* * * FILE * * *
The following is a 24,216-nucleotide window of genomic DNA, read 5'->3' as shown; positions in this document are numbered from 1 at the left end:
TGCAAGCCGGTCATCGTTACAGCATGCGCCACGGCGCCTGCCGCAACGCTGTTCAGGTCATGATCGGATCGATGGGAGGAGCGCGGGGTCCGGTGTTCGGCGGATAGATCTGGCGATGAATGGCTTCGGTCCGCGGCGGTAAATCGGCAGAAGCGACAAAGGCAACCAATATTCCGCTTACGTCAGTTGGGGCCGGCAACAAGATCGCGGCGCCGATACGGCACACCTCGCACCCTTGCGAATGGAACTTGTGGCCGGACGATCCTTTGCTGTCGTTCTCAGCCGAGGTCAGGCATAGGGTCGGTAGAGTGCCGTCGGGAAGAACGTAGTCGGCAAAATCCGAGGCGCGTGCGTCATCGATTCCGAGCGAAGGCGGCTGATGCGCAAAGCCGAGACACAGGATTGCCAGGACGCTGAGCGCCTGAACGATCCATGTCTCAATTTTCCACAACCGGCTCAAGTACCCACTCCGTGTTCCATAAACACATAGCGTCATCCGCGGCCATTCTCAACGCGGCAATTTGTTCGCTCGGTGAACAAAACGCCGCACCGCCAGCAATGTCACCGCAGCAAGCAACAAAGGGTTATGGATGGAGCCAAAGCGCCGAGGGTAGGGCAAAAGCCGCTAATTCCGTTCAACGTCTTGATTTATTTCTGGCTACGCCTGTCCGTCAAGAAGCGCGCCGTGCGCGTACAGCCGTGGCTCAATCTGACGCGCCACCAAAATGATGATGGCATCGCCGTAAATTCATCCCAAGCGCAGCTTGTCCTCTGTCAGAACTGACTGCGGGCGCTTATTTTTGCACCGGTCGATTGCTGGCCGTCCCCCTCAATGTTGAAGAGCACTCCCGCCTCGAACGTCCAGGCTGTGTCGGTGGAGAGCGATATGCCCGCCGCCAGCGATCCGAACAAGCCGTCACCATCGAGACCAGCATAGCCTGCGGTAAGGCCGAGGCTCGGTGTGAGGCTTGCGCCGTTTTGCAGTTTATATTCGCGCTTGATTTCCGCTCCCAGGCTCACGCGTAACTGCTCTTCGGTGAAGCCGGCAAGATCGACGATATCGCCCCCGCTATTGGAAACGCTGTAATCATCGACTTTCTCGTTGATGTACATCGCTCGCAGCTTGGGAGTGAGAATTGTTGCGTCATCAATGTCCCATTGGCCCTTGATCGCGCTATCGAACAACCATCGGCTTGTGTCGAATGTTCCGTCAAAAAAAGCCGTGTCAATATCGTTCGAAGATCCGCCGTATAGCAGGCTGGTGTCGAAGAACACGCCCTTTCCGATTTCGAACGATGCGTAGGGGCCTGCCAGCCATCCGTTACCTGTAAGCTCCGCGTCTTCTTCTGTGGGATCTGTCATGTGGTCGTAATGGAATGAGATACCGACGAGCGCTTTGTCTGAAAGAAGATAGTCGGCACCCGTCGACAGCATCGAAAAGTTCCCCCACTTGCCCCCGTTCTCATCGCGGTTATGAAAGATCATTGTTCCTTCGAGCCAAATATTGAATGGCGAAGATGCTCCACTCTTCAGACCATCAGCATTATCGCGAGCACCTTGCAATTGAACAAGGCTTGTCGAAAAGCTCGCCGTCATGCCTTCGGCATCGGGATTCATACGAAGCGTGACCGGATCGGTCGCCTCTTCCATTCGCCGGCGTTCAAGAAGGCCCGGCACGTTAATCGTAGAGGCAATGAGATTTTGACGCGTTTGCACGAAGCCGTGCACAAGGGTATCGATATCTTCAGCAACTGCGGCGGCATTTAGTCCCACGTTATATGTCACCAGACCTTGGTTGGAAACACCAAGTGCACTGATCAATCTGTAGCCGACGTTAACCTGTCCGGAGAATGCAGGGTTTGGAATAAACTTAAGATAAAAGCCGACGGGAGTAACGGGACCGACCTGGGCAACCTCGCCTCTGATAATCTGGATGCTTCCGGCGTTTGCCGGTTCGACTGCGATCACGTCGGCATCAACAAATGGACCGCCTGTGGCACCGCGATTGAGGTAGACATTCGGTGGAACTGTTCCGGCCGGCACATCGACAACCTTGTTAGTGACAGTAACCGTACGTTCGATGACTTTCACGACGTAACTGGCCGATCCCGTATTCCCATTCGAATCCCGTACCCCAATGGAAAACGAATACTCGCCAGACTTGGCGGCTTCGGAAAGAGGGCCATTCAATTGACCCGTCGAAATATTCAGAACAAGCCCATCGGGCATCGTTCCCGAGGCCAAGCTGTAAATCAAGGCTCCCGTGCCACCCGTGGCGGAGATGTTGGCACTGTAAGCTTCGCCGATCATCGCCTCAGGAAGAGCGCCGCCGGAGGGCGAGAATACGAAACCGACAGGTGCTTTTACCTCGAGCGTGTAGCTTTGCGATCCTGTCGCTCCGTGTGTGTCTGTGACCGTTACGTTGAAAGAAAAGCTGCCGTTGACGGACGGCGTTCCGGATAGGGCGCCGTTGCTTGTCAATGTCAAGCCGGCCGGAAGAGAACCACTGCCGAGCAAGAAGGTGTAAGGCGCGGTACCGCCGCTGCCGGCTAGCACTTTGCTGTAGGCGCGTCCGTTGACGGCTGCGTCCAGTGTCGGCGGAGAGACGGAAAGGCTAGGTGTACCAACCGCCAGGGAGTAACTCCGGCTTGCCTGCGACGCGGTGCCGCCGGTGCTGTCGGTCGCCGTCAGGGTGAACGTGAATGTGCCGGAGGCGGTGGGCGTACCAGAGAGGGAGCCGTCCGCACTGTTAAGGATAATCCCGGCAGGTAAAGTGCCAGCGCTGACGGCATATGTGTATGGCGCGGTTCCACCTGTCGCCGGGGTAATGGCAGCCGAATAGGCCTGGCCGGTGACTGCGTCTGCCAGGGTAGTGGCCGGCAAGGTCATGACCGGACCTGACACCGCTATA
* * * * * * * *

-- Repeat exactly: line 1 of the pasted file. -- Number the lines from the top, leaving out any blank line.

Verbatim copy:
The following is a 24,216-nucleotide window of genomic DNA, read 5'->3' as shown; positions in this document are numbered from 1 at the left end: